Tuesday, May 24, 2011

It's Still the Economy, Stupid!

It appears that that the 2012 US Presidential Election is destined to be about the economy. It's certainly the pressing need, and with the killing of Osama bin Laden, the war on terror will be much less of a concern for many voters. It also appears there will be no standard-bearer for the social conservatives with the ability to make front page news.

Mitch Daniels after an award ceremonyImage via Wikipedia
Indiana Governor Mitch Daniels

The most obvious social conservative candidate was the former Arkansas Governor, Mike Huckabee. When Huckabee announced that he would not run, following Mississippi Governor Hayley Barbour's similar announcement, it left a void in the Republican field of candidates.

Barbour had tremendous credentials and was a social conservative without question. Many saw Barbour's announcement that he would not run for the presidency in 2012 as a confirmation that his close friend, Indiana Governor Mitch Daniels, would run. That has now been disproved with Governor Daniels's announcement that he will not seek the Republican nomination. This leaves former Pennsylvania Senator Rick Santorum as the only remaining candidate with a primarily social conservative message.

I discussed Senator Santorum's problems in the South Carolina debate in "Why Herman Cain Won and Rick Santorum Lost the GOP Debate". Having said that, Santorum is the obvious beneficiary of the decisions of Huckabee, Barbour and Daniels to not seek the GOP Presidential nomination.

I understand the arguments that will be made for the social conservative credentials of several other GOP candidates. I am not stating that these other candidates are not social conservatives; I'm stating that this is not their primary message and that this is not how they are generally perceived. Is Herman Cain a social conservative? Yes, but his message is primarily an economic one. Is Newt Gingrich a social conservative? Despite his personal history and a few twists, I would say, "Yes, but again that's not his main focus."

As for Mitt Romney, I have serious doubts about his social conservative credentials. Here is an excellent 2007 piece in the Boston Globe called "Romney's Honesty Problem" written by Joan Vennochi. Vennochi focuses on Romney's pro-choice to pro-life policy shift.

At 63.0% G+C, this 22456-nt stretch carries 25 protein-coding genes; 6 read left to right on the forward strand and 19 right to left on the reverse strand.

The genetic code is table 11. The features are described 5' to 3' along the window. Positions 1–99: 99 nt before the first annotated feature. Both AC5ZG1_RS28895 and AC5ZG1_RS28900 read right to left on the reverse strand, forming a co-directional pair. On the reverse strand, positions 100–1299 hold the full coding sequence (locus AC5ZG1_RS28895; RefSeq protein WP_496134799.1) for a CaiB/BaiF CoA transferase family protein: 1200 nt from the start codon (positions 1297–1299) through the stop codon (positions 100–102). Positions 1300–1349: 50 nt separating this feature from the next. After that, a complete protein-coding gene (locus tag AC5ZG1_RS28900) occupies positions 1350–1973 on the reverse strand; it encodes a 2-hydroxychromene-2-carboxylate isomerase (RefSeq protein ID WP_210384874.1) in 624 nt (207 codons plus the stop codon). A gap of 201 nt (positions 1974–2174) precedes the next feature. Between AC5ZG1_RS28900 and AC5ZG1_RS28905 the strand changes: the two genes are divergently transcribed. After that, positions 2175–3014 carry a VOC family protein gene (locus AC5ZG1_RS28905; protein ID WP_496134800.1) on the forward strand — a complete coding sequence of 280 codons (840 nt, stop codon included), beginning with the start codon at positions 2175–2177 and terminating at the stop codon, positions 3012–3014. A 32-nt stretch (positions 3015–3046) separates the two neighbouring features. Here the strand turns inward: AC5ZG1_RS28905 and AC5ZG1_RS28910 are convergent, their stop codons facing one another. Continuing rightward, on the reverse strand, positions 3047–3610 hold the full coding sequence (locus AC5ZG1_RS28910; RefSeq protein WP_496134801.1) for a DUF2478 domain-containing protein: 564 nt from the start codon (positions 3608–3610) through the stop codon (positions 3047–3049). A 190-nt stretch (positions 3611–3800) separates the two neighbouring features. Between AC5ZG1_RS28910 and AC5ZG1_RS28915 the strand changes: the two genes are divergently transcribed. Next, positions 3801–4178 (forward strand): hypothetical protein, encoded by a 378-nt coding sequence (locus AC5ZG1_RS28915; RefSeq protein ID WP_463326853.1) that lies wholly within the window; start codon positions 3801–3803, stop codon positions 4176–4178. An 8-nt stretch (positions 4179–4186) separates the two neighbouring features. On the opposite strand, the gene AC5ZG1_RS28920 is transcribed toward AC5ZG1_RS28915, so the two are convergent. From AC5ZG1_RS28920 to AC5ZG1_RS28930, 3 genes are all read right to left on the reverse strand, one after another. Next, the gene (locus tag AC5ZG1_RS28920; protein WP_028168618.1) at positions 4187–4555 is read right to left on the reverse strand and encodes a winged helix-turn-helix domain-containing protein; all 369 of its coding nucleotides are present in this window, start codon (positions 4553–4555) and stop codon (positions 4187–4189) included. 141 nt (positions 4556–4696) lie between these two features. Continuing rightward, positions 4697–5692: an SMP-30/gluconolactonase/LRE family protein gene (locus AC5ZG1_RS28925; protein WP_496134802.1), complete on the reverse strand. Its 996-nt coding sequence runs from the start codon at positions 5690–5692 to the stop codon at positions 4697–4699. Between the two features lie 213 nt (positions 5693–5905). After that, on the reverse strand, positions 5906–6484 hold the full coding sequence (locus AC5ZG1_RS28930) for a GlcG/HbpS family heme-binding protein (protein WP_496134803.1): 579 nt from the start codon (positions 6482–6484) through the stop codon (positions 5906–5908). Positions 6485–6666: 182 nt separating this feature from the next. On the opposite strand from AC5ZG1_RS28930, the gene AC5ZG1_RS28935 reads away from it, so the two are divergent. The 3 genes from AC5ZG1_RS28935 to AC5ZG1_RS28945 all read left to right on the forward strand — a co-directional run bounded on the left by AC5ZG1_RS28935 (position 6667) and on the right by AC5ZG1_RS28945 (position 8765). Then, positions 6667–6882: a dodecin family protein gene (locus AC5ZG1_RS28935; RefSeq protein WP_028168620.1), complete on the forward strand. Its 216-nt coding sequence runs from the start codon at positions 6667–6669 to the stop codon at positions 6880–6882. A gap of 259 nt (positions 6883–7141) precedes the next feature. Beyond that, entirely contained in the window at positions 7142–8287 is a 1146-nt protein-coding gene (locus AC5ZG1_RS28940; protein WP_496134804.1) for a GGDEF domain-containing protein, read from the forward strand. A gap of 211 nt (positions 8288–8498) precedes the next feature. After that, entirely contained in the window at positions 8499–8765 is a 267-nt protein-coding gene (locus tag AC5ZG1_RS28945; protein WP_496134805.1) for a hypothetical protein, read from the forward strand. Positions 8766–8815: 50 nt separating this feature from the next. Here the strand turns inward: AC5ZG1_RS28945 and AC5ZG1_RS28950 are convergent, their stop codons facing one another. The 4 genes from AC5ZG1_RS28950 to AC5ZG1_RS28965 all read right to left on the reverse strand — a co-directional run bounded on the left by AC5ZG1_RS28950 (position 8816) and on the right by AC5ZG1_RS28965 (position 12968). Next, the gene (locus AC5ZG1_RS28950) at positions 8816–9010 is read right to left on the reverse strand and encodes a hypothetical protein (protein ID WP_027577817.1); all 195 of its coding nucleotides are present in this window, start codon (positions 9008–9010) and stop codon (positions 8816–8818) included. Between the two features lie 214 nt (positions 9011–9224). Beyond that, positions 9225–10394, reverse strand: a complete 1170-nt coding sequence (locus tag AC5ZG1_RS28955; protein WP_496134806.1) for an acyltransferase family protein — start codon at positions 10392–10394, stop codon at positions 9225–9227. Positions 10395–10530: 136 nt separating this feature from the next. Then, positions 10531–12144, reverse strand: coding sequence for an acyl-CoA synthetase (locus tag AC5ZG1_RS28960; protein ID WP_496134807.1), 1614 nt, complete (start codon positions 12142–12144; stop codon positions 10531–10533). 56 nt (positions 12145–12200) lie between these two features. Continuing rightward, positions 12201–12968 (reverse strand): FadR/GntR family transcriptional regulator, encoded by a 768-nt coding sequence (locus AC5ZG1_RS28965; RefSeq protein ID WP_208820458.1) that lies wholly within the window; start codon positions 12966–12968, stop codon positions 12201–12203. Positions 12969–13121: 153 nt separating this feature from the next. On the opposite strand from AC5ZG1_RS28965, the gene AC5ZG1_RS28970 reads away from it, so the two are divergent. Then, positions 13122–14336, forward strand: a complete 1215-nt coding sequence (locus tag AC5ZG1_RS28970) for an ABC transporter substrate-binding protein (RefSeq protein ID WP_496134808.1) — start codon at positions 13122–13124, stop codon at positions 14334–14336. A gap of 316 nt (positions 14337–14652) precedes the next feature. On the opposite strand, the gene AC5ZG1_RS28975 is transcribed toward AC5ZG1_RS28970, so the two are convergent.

Governor Mitt Romney of MAImage via Wikipedia
Former Massachusetts Governor
Mitt Romney
My concerns about the former Massachusetts Governor go back several years and can be boiled down to one thing. Romney was strongly pro-choice though he's played that down and is now pro-life. Something is missing.

Have you ever held a position strongly and had a - call it what you will - paradigm shift, epiphany, life-changing experience? If so, I would be willing to bet that there is a story there; a good story. Some real event happened in your life that you can relate and it helps to explain how your view of the world changed. Mitt Romney has no story regarding his position on abortion and, without that narrative, I cannot believe that he has changed his mind on an important position.

I'm not a single issue voter, but a politician that professes positions in order to enhance his political opportunities is a deal-breaker for me. We don't have to agree on every issue, but if you can't present a compelling rationale for your position and adopt mine because it's easier than making the argument, then you have lost all semblance of credibility. I'm not saying Romney is guilty of this, but it doesn't look good.

Finally, in the GOP's recent past, the two wings of the party have been economic conservatives and social conservatives with a smattering of the old, liberal Rockefeller Republicans. That may no longer be true. The TEA Party is a major influence on the party and, personally, I would consider them a wing of the party. The remaining question is how will we accurately describe the other wing and how it will affect this race.
Herman CainImage by Gage Skidmore via Flickr
Georgia Businessman Herman Cain

In this atmosphere, a Sarah Palin, Michelle Bachman or other candidate will have a ready-made organization and could be an instant top tier contender. Currently Herman Cain seems to have the inside track with that group. Cain was a strong supporter of the TEA Party movement and they may very well be willing to return the favor.

While some bemoan the lack of candidates in the GOP field, I believe they are being short-sighted. As the primary process plays out, some candidate will secure the GOP nomination. During the battle to secure that nomination, that candidate will earn respect both inside and outside of the Republican Party. It is the process itself that should provide the necessary gravitas to go head-to-head with President Obama. In the meantime, the primaries will be very interesting and I think we will gain at least one more Republican candidate.
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1 comment:

  1. I've got to thank a friend for turning me on to Joan Vennochi's excellent post, but I hesitate to name him because he is a political writer and may not wish to be named. So until I find out differently, I will leave him mostly anonymous - but the gratitude is real. Thanks, Mike!


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